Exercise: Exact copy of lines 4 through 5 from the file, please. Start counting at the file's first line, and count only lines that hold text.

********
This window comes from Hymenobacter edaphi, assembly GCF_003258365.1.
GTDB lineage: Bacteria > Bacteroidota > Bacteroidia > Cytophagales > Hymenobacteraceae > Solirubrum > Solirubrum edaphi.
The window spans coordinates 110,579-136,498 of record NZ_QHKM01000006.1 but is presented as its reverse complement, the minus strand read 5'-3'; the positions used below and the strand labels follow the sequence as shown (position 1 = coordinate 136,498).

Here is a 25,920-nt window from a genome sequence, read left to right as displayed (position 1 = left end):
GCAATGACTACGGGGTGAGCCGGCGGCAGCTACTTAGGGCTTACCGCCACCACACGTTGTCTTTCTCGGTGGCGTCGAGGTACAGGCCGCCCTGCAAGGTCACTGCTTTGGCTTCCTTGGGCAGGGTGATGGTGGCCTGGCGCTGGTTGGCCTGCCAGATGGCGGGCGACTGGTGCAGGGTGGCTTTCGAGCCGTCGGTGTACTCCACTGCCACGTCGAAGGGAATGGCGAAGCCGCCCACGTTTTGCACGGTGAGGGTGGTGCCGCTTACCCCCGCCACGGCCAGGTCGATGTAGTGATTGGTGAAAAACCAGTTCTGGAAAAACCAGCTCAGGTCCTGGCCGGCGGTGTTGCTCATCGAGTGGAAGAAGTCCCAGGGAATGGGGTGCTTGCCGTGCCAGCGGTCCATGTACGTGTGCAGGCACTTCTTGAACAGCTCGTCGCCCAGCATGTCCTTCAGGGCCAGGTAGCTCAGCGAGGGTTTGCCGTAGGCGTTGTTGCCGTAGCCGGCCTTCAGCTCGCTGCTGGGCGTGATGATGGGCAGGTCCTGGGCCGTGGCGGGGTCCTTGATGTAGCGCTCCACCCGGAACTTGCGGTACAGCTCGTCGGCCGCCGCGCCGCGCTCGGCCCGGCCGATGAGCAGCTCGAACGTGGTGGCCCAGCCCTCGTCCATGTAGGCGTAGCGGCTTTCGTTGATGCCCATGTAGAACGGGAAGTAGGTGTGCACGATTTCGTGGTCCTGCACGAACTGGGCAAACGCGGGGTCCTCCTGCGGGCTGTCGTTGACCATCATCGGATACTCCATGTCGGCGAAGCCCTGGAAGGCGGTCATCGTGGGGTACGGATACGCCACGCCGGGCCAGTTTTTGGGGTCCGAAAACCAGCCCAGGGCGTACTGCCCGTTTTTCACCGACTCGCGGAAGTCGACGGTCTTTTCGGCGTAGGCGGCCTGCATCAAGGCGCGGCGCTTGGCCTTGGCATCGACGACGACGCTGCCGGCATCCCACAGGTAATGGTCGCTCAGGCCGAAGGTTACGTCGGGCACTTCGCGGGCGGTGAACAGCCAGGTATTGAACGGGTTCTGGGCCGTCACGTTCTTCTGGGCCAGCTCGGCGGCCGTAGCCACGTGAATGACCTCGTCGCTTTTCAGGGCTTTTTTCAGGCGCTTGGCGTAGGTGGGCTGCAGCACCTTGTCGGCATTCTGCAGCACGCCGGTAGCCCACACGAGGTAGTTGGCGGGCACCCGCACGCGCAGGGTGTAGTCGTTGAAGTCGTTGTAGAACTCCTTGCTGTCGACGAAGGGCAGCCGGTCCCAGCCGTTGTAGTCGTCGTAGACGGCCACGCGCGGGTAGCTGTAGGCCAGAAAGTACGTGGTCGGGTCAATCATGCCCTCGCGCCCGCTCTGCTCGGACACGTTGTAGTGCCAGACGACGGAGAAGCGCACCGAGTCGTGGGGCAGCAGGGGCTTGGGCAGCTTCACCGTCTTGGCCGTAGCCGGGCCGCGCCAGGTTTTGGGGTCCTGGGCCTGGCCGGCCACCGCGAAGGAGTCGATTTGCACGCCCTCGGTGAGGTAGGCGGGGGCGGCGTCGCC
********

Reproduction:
Here is a 25,920-nt window from a genome sequence, read left to right as displayed (position 1 = left end):
GCAATGACTACGGGGTGAGCCGGCGGCAGCTACTTAGGGCTTACCGCCACCACACGTTGTCTTTCTCGGTGGCGTCGAGGTACAGGCCGCCCTGCAAGGTCACTGCTTTGGCTTCCTTGGGCAGGGTGATGGTGGCCTGGCGCTGGTTGGCCTGCCAGATGGCGGGCGACTGGTGCAGGGTGGCTTTCGAGCCGTCGGTGTACTCCACTGCCACGTCGAAGGGAATGGCGAAGCCGCCCACGTTTTGCACGGTGAGGGTGGTGCCGCTTACCCCCGCCACGGCCAGGTCGATGTAGTGATTGGTGAAAAACCAGTTCTGGAAAAACCAGCTCAGGTCCTGGCCGGCGGTGTTGCTCATCGAGTGGAAGAAGTCCCAGGGAATGGGGTGCTTGCCGTGCCAGCGGTCCATGTACGTGTGCAGGCACTTCTTGAACAGCTCGTCGCCCAGCATGTCCTTCAGGGCCAGGTAGCTCAGCGAGGGTTTGCCGTAGGCGTTGTTGCCGTAGCCGGCCTTCAGCTCGCTGCTGGGCGTGATGATGGGCAGGTCCTGGGCCGTGGCGGGGTCCTTGATGTAGCGCTCCACCCGGAACTTGCGGTACAGCTCGTCGGCCGCCGCGCCGCGCTCGGCCCGGCCGATGAGCAGCTCGAACGTGGTGGCCCAGCCCTCGTCCATGTAGGCGTAGCGGCTTTCGTTGATGCCCATGTAGAACGGGAAGTAGGTGTGCACGATTTCGTGGTCCTGCACGAACTGGGCAAACGCGGGGTCCTCCTGCGGGCTGTCGTTGACCATCATCGGATACTCCATGTCGGCGAAGCCCTGGAAGGCGGTCATCGTGGGGTACGGATACGCCACGCCGGGCCAGTTTTTGGGGTCCGAAAACCAGCCCAGGGCGTACTGCCCGTTTTTCACCGACTCGCGGAAGTCGACGGTCTTTTCGGCGTAGGCGGCCTGCATCAAGGCGCGGCGCTTGGCCTTGGCATCGACGACGACGCTGCCGGCATCCCACAGGTAATGGTCGCTCAGGCCGAAGGTTACGTCGGGCACTTCGCGGGCGGTGAACAGCCAGGTATTGAACGGGTTCTGGGCCGTCACGTTCTTCTGGGCCAGCTCGGCGGCCGTAGCCACGTGAATGACCTCGTCGCTTTTCAGGGCTTTTTTCAGGCGCTTGGCGTAGGTGGGCTGCAGCACCTTGTCGGCATTCTGCAGCACGCCGGTAGCCCACACGAGGTAGTTGGCGGGCACCCGCACGCGCAGGGTGTAGTCGTTGAAGTCGTTGTAGAACTCCTTGCTGTCGACGAAGGGCAGCCGGTCCCAGCCGTTGTAGTCGTCGTAGACGGCCACGCGCGGGTAGCTGTAGGCCAGAAAGTACGTGGTCGGGTCAATCATGCCCTCGCGCCCGCTCTGCTCGGACACGTTGTAGTGCCAGACGACGGAGAAGCGCACCGAGTCGTGGGGCAGCAGGGGCTTGGGCAGCTTCACCGTCTTGGCCGTAGCCGGGCCGCGCCAGGTTTTGGGGTCCTGGGCCTGGCCGGCCACCGCGAAGGAGTCGATTTGCACGCCCTCGGTGAGGTAGGCGGGGGCGGCGTCGCC